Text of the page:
|Systems Technology Division,|
|3404 East Harmony Road,|
|Fort Collins, CO, 80525,|
|U S A|
|(from Jan 1998)|
Main interest is digital VLSI - both component research and development, and CAD environment design.
Degrees: Mathematics, Computer Science and Electrical Engineering.
Employment: one year in ASIC design at Hitachi Central Research Laboratory, Tokyo; seven years as lecturer in VLSI Design and Project Management at the University of Edinburgh; three years in industrial VLSI and CAD development at ES2, Bracknell.
Commercial products: ROM generator and parameterizable logic module library.
Publications: VLSI articles on Memory design, CAD development and DSP components; and over a dozen articles on Management skills with a book published by the IEEE.
Digital CMOS VLSI design skills: layout, design rule checking, circuit level simulation (HSPICE), standard-cell design, schematic capture, layout vs schematic, place-and-route, behavioural simulation (Verilog), CAD development, digital design, design quality assurance, CADENCE design environment and tool development with Skill.
Programming skills: C, Lisp, Skill, Verilog
The University of Edinburgh, UK (1983-86)
The University of Cambridge, UK (1979-83)
Member of Multi-Media group. Focused on the design of a VLSI accelerator-module for MPEG audio encoding. Devised silicon implementation of discrete Fourier transform with new bit-serial architecture avoiding all control signals except an initial reset. The technique also led to the design of a hardware accelerator for the discrete cosine transform. The designs were specified in (C-generated!) Verilog and implemented through netlist conversion and layout using Cadence place-and-route tools[20, 25, 26, 29-34].
VLSI Design: third-year undergraduate course (wrote text book ) and design laboratory. Initiated a unique collaborations with Cadence UK resulting in the donation of software (worth over a million pounds) to establish the Cadence Laboratory for Scotland and an annual student prize of a trip to Cadence - in California.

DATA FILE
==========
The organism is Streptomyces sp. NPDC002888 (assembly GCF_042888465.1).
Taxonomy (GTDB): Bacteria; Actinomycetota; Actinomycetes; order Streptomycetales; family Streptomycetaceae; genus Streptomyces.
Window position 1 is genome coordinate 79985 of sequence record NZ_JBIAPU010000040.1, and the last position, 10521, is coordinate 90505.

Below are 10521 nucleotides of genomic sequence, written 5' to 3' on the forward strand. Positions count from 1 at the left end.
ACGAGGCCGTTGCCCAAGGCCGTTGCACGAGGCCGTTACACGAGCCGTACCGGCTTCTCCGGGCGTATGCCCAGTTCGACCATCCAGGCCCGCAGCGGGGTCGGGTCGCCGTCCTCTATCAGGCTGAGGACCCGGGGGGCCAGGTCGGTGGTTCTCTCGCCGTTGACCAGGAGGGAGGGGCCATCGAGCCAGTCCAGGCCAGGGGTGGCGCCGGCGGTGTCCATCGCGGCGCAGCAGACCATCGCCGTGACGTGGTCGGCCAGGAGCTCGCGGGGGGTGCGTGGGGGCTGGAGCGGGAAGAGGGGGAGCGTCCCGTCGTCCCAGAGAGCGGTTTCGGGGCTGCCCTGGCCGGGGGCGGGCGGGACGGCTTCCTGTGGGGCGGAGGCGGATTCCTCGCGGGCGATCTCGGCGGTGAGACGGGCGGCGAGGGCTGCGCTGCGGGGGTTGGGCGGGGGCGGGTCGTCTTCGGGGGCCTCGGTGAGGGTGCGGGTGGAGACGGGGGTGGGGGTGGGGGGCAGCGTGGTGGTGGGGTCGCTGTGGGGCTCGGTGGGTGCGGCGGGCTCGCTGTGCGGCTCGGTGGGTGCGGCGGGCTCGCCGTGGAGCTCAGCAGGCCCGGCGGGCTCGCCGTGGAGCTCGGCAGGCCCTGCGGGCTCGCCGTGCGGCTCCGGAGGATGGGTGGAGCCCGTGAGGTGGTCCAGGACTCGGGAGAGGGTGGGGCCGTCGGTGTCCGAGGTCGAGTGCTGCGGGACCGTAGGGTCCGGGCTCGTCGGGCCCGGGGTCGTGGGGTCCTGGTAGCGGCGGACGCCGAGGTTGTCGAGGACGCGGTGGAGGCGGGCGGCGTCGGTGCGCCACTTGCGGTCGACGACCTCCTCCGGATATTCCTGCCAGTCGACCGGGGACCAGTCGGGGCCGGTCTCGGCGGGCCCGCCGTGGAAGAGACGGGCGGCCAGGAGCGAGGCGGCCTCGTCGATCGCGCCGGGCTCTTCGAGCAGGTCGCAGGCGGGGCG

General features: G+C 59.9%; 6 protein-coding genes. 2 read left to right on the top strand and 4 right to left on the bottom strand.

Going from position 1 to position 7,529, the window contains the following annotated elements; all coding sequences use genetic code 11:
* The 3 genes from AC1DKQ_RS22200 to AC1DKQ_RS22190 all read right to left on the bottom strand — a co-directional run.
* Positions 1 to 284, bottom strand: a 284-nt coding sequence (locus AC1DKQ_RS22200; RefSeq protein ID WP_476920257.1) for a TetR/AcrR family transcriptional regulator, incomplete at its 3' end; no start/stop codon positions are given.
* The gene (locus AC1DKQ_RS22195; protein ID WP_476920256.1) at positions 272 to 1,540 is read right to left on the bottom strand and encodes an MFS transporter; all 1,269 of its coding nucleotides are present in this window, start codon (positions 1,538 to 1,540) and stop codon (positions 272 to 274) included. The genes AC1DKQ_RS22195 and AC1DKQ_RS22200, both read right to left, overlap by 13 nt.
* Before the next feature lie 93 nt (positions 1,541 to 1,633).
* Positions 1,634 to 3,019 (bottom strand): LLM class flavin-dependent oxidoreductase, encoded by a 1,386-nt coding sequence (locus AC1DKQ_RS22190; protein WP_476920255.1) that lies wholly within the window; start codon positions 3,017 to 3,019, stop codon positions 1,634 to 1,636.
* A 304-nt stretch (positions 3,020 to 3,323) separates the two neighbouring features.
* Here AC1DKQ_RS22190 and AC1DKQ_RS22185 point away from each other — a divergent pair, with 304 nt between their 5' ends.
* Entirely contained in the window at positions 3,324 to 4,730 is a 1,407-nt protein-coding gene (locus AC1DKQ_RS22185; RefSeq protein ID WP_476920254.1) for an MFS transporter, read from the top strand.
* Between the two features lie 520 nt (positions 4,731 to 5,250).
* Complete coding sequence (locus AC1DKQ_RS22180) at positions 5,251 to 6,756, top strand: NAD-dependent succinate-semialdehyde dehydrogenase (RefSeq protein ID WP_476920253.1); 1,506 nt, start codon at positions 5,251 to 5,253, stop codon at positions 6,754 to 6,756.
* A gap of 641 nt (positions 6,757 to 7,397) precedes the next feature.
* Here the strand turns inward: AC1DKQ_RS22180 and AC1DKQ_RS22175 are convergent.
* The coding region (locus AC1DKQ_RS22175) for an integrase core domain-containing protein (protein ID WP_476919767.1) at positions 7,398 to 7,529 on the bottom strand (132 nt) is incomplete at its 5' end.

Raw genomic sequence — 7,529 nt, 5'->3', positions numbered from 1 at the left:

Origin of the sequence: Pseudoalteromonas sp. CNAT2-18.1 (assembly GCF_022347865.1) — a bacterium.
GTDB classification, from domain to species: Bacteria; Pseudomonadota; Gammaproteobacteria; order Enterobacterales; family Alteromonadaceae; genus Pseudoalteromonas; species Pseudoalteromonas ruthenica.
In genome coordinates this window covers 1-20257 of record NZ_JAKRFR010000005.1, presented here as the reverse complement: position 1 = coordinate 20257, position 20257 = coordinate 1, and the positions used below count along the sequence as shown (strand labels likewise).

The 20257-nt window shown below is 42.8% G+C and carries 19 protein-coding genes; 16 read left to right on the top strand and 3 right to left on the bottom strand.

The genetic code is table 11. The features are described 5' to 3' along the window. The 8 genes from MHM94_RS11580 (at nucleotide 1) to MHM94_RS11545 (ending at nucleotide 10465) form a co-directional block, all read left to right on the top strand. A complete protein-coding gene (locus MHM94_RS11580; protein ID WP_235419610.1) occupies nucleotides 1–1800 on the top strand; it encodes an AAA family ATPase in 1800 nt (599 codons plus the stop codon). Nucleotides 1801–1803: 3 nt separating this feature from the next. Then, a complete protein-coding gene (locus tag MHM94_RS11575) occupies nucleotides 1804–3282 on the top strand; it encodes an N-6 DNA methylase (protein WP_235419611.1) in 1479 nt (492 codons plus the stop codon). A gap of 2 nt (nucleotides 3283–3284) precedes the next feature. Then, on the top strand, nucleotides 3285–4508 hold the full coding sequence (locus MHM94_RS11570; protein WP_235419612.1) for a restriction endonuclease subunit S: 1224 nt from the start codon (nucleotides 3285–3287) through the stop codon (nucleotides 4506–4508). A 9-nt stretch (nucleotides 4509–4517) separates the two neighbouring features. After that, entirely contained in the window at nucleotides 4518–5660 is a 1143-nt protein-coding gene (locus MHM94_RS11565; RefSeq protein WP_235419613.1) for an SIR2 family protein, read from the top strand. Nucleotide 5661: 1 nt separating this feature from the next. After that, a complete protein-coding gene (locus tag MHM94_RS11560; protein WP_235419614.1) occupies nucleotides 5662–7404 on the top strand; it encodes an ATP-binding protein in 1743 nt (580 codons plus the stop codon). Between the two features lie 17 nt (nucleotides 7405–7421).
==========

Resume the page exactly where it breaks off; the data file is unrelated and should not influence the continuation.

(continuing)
Project Management: three week intensive Masters module and a first-year undergraduate course. Proposed and devised the courses from scratch. The focus was on the skills which a graduate engineer needs to manage small teams and small projects as determined by a survey of employers of past graduates. The organization and philosophy were published in both professional and research literature[43, 44, 56-60], and the material as a series of ten articles in the IEE Engineering Management Journal[46-55] and a book which has been reprinted in the IEEE Engineers Guide to Business series.
Courses attended: To acquire skills and knowledge for the MEng course, attended several industrial courses:
|Management I||Royal Bank of Scotland||1990|
|Project Planning||British Telecom||1991|
|Making Meetings Matter||EU Personnel Office||1991|
|People Management||Standard Life||1991|
Awards: Premium Award for the IEE Engineering Management Journal 1992; Commendation in the ESSO UK prize for "transferable skills in engineering" in the Partnership Trust Awards (a national "scheme for commending innovation in teaching and learning in higher education") 1994; promotion to Senior Lecturer in 1995.
Consultancy: EuCAD (the European R&D division of Cadence), VLSI Vision Ltd (the producers of the Peach and Imputer "camera on a chip"), and Motorola, East Kilbride.